Luckily for us hikers, very little of the gadgetry and technical clothing is actually necessary for a safe, enjoyable hike, and even the essentials don't need to be expensive to be trail-worthy.
There is a wide variety of hiking footwear out there to choose from -- each with their own unique benefits. For some folks, hiking boots may be the best choice thanks to their ankle support and ability to handle uneven terrain. Others may prefer trail running shoes because of their comfort and low weight. Some hikers swear by sandals (like Chacos or Tevas) for their breathability and quick-dry factor. Your footwear only needs to be as technical as the hikes you're taking them on, so you might want to ask yourself a few of these questions before make your first purchase:
What kind of weather will I be hiking in? Do I plan to hike in wet or cold conditions?
What type of hiking will I be doing? What will the trail conditions be like while I'm hiking?
Am I prone to ankle injury?
Take a look at the article Finding Boots for your Hiking Feet for some tips on what to look for in fit, style, material, etc. And remember, fit is critical, so try on lots of styles! If it's not comfortable in the store, it certainly won't be on the trail.
You don't need to buy a new wardrobe before you hit the trail, but you'll need a few basics to stay safe and comfortable. While you don't need the most expensive gear, avoid cotton: it's a poor insulator when wet, making you feel colder and increasing your risk of hypothermia. Look for synthetic or wool materials instead.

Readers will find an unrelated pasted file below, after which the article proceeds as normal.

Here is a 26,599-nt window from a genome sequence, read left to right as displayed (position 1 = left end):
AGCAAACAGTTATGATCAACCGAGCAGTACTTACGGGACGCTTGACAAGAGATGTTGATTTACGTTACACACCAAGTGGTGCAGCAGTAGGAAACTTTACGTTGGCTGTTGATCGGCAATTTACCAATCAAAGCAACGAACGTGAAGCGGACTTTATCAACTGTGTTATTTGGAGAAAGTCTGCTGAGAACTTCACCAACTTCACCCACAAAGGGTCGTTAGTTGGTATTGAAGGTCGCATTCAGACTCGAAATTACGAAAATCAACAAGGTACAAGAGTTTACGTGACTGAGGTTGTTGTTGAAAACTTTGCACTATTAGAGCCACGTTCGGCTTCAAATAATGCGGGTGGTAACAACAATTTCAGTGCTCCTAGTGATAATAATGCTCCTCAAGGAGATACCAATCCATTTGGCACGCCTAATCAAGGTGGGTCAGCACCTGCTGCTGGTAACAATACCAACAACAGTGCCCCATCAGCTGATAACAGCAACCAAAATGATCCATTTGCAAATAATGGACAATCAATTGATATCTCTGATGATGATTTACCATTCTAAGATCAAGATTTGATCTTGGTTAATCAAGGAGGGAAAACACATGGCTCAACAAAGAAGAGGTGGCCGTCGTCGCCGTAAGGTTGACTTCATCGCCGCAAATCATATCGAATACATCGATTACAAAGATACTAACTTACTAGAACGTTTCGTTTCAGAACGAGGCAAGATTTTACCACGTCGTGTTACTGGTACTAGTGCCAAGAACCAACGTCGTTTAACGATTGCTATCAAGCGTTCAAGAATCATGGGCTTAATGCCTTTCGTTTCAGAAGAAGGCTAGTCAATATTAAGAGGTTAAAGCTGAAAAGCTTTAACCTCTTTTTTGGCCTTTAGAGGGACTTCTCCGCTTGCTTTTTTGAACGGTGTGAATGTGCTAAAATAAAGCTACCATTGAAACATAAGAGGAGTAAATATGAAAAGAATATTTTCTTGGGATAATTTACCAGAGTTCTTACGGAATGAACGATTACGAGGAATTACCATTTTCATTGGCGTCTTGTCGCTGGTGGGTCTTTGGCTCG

Base layer: If you’re hiking in mostly warm weather, this usually means a synthetic t-shirt and shorts. In colder weather, this will include long thermal underwear.
Warm, insulating layer: Do you have a fleece jacket? How about a comfy wool sweater? Both of these work great as a insulating layer that provides warmth if it gets chilly.
Waterproof/ wind-proof layer: This includes both rain/wind jackets and hiking or rain pants. The jacket will keep you warm and dry on windy ridges and rainy days, and the pants will keep you warm and protected from brush and mud.
Socks: Hiking-specific socks offer more cushioning and breathability than cotton tube socks and protect them from blisters (particularly important on long hikes).
As with the first two items, your backpack only needs to be as technical as the trails you’re hiking. For a day hike in a local park, you likely won't need a 50 liter pack with all the bells and whistles. Your basic backpack just needs to be big enough to comfortably carry your food, water, extra clothes and a few other safety essentials. If you’re sticking to short, nearby hikes, a book bag-style backpack will probably do the trick. If you're venturing out a bit farther, you may want to invest in a small daypack like the ones reviewed here and here. These packs are specifically designed with hiking in mind, so they will be much more comfortable for longer days on trail, particularly if you have any back problems.
The TEN Essentials
Before you hit the trail, make sure your backpack is loaded with the Ten Essentials. These include navigation, sun protection, insulation, illumination, first aid, fire starter, multi-tool, nutrition, hydration and emergency shelter. While hiking, you are responsible for your own safety and any one of these ten items may help to save your life. Carry each one and know how to use them.
A few other considerations
In addition to the Ten Essentials, there are a few other things you may want to pack to make your hike more enjoyable. Insect repellent, whistle, watch, emergency blanket, duct tape (great for repairing anything), gloves, extra socks, and an orange vest (during hunting season). Trekking poles can be incredibly useful while hiking somewhere with steep ascents or descents, of it you have joint problems. A camera and pair of binoculars are useful for recording memories and learning more about the natural world around you.